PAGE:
Topic outline

  • General

  • Differentiated Instruction Overview

  • Exit Tickets and Formative Assessment

    • Classroom Management Tips

    • Classroom Instruction that Works - 9 Categories for Best Practice

      Creating the Environment for Learning

      • Setting Objectives and Providing Feedback
      • Reinforcing Effort and Providing Recognition
      • Cooperative Learning

      Helping Students Develop Understanding

      • Cues, Questions and Advance Organizers
      • Nonlinquistic Representations
      • Summarizing and Note taking
      • Assigning Homework and Providing Practice

      Helping Students Extend and Apply Knowledge

      • Identifying Similarities and Differences
      • Generating and Testing Hypothesis

      Source: Classroom Instruction that Works McREL.org

      • Setting Objectives and Providing Feedback

        Setting Objectives for a lesson, unit and/or course will provide students with a roadmap of what they will be expected to know and be able to do.

        • Objectives help students connect previous and future learning.  
        • Having the objectives listed in student-friendly terms helps students see where they are in their learning and what their next steps need to be.  

        Providing Feedback to students on their learning:

        • Provide feedback that addresses what is correct and elaborates on what students need to do next.
        • Provides feedback appropriately in time to meet students’ needs.
        • Provide feedback that is criterion referenced.
        • Engage students in the feedback process.
        • Reinforcing Effort and Providing Recognition

          Reinforcing Effort

          • Teach students about the relationship between effort and achievement.
          • Provide students with explicit guidance about what it means to expend effort.
          • Ask students to keep track of their effort and achievement.

          Providing Recognition

          • Promote a mastery-goal orientation.
          • Provide praise that is specific and aligned with expected performance and behaviors.
          • Use concrete symbols of recognition.

        • Cooperative Learning

          • Include elements of positive interdependence and individual accountability.
          • Organize groups of two to five students.
          • Use cooperative learning consistently and systematically.
        • Cues, Questions and Advance Organizers

          Cues and Questions

          • Focus on what is important.
          • Use explicit cues.
          • Ask inferential questions.
          • Ask analytic questions.

          Advance Organizers

          • Use expository advance organizers.
          • Use narrative advance organizers.
          • Use skimming as an advance organizer.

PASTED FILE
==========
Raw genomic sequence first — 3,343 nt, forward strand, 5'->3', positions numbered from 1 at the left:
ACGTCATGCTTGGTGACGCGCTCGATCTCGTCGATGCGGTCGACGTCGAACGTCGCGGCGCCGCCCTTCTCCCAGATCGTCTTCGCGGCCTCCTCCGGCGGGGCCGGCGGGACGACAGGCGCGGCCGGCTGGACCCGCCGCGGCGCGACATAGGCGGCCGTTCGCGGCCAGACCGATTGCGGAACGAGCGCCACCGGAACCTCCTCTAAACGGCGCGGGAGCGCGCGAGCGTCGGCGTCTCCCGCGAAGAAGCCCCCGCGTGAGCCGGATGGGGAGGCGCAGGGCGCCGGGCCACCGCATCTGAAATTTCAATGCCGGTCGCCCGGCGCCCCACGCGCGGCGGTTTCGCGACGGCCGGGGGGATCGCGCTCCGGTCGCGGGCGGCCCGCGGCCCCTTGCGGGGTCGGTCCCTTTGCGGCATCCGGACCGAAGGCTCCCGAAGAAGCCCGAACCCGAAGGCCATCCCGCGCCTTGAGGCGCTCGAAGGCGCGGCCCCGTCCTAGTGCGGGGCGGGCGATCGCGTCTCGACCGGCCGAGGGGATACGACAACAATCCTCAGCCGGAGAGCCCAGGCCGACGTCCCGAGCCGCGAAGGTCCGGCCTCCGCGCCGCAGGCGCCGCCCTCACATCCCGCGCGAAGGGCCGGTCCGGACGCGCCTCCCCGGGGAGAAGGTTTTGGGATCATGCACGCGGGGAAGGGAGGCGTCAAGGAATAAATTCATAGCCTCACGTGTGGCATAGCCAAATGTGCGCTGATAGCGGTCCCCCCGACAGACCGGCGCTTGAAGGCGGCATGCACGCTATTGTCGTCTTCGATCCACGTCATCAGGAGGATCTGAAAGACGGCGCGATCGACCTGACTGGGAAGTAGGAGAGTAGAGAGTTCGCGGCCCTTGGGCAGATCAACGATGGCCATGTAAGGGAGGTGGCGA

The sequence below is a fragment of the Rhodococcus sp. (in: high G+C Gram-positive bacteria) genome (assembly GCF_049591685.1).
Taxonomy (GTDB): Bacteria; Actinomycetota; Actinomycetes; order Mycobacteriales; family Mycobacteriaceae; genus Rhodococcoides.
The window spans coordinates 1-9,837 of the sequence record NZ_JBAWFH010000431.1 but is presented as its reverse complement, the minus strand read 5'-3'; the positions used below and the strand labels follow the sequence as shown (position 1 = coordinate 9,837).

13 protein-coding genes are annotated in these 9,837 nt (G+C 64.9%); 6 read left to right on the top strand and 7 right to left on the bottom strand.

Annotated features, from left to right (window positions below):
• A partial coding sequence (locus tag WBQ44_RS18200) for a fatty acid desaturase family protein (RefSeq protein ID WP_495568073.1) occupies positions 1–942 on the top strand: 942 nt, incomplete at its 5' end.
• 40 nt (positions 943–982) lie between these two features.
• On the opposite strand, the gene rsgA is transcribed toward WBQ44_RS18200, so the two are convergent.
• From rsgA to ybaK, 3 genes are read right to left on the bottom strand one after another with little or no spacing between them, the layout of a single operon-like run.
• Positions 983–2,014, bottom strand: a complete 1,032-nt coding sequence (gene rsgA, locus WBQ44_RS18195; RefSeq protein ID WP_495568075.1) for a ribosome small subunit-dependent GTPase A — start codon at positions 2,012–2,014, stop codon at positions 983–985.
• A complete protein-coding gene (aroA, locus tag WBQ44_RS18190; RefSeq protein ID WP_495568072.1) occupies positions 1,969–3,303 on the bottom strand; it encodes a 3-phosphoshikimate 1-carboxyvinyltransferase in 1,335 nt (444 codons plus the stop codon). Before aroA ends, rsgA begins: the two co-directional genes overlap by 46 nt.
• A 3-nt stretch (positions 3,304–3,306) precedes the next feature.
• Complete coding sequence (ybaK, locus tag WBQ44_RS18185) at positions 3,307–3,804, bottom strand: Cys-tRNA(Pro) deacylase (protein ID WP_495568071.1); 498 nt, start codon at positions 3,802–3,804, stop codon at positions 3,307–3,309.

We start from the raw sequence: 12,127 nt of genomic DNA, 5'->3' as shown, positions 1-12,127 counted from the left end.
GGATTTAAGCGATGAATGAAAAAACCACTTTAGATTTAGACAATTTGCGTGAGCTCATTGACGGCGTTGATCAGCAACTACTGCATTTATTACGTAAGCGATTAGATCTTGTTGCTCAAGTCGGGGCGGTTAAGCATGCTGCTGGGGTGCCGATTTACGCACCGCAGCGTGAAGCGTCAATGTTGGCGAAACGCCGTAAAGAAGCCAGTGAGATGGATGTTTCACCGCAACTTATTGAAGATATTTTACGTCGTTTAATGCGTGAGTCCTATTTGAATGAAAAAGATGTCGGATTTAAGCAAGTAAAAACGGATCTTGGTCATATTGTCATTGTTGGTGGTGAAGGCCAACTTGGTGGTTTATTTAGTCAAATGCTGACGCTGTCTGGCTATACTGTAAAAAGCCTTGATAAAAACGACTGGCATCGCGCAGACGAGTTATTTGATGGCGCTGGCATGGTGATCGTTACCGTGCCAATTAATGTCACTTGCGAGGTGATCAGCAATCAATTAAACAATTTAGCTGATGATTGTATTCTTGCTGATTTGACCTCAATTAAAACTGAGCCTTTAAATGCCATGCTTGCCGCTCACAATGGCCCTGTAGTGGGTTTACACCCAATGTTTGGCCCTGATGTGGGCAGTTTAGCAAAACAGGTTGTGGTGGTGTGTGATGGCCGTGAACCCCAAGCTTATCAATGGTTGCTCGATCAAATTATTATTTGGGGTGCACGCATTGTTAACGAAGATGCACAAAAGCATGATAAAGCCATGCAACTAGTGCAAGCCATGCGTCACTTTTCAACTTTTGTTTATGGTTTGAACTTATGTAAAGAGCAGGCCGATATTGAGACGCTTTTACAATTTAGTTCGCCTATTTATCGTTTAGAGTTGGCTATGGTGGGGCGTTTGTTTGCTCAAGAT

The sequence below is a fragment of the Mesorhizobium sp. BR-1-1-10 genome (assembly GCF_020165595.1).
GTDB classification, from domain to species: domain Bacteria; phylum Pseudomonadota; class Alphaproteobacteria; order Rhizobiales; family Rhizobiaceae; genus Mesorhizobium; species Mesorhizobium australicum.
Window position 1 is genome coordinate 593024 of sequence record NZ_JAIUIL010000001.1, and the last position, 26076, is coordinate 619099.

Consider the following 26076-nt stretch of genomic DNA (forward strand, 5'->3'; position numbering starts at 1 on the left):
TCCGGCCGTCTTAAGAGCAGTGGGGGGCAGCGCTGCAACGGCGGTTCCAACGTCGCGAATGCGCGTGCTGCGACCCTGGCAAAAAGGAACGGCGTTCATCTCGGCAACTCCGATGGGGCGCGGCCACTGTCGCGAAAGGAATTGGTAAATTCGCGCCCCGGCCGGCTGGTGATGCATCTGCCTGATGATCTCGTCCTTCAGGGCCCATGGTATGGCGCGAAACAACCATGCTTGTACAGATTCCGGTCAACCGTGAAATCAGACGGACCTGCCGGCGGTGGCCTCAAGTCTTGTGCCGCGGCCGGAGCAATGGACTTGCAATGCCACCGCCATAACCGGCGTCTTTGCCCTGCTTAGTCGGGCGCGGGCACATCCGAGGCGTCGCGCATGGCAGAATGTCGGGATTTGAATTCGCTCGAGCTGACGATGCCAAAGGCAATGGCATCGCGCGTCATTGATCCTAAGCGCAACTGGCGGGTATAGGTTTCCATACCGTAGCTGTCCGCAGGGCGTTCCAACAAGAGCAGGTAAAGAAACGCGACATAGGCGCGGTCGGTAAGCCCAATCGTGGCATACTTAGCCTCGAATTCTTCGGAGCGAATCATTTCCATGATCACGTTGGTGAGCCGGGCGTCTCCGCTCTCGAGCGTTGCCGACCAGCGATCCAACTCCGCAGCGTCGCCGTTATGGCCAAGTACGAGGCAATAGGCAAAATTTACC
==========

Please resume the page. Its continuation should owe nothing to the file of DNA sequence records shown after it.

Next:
• Use graphic advance organizers.

        • Nonlinguistic Representations

          • Use graphic organizers.
          • Make physical models or manipulatives.
          • Generate mental pictures.
          • Create pictures, illustrations, and pictographs.
          • Engage in kinesthetic activities.
        • Summarizing and Note taking

          Summarizing
          • Teach students the rule-based summarizing strategy.
          • Use summary frames.
          • Engage students in reciprocal teaching.
          Note taking
          • Give students teacher-prepared notes.
          • Teach students a variety of note-taking formats.
          • Provide opportunities for students to revise their notes and use them for review.
          • Identifying Similarities and Differences

            • Teach students a variety of ways to identify similarities and differences.
            • Guide students as they engage in the process of identifying similarities and differences.
            • Provide supporting cues to help students identify similarities and differences.
            • Generating and Testing Hypotheses

              • Engage students in a variety of structured tasks for generating and testing hypotheses.
              • Ask students to explain their hypotheses and their conclusions.
              • Homework and Practice

                Homework:

                • Develop and communicate a district or school homework policy.
                • Design homework assignments that support academic learning and communicate their purpose.
                • Provide feedback on assigned homework.

                Practice:

                • Clearly identify and communicate the purpose of practice activities.
                • Design practice sessions that are short, focused, and distributed over time.
                • Provide feedback on practice sessions.
                • Learning Choices

                  A 2008 meta-analysis of 41 studies found a strong link between giving students choices and their intrinsic motivation for doing a task, their overall performance on the task, and their willingness to accept challenging tasks (Patall, Cooper, & Robinson, 2008). However, the researchers also found diminishing returns when students had too many choices: Giving more than five options produced less benefit than offering just three to five. The researchers concluded that with student choice, "too much of a good thing may not be very good at all" (p. 298).

                  Source: http://www.ascd.org/publications/educational-leadership/sept10/vol68/num01/Choice-Is-a-Matter-of-Degree.aspx